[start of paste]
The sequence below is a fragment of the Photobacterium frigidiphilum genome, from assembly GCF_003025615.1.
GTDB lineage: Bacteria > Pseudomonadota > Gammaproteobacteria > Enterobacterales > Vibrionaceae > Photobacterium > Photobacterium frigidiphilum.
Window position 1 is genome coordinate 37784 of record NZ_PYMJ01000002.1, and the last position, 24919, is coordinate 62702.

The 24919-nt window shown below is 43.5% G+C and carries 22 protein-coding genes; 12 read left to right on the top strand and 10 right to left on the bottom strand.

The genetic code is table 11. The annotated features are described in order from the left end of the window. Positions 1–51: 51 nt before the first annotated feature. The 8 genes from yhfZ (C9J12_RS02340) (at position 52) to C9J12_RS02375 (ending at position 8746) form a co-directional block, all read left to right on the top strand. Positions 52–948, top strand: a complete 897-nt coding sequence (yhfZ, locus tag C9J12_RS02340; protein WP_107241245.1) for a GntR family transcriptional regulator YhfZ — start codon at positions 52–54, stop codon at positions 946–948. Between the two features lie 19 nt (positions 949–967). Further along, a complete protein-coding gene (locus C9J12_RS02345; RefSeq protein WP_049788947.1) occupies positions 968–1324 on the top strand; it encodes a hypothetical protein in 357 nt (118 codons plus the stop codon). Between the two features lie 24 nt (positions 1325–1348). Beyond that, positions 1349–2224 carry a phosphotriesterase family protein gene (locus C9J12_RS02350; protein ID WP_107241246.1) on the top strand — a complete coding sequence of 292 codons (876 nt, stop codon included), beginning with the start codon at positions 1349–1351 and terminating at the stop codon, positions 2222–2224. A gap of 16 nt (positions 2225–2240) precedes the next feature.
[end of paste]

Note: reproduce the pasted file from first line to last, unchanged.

The sequence below is a fragment of the Photobacterium frigidiphilum genome, from assembly GCF_003025615.1.
GTDB lineage: Bacteria > Pseudomonadota > Gammaproteobacteria > Enterobacterales > Vibrionaceae > Photobacterium > Photobacterium frigidiphilum.
Window position 1 is genome coordinate 37784 of record NZ_PYMJ01000002.1, and the last position, 24919, is coordinate 62702.

The 24919-nt window shown below is 43.5% G+C and carries 22 protein-coding genes; 12 read left to right on the top strand and 10 right to left on the bottom strand.

The genetic code is table 11. The annotated features are described in order from the left end of the window. Positions 1–51: 51 nt before the first annotated feature. The 8 genes from yhfZ (C9J12_RS02340) (at position 52) to C9J12_RS02375 (ending at position 8746) form a co-directional block, all read left to right on the top strand. Positions 52–948, top strand: a complete 897-nt coding sequence (yhfZ, locus tag C9J12_RS02340; protein WP_107241245.1) for a GntR family transcriptional regulator YhfZ — start codon at positions 52–54, stop codon at positions 946–948. Between the two features lie 19 nt (positions 949–967). Further along, a complete protein-coding gene (locus C9J12_RS02345; RefSeq protein WP_049788947.1) occupies positions 968–1324 on the top strand; it encodes a hypothetical protein in 357 nt (118 codons plus the stop codon). Between the two features lie 24 nt (positions 1325–1348). Beyond that, positions 1349–2224 carry a phosphotriesterase family protein gene (locus C9J12_RS02350; protein ID WP_107241246.1) on the top strand — a complete coding sequence of 292 codons (876 nt, stop codon included), beginning with the start codon at positions 1349–1351 and terminating at the stop codon, positions 2222–2224. A gap of 16 nt (positions 2225–2240) precedes the next feature.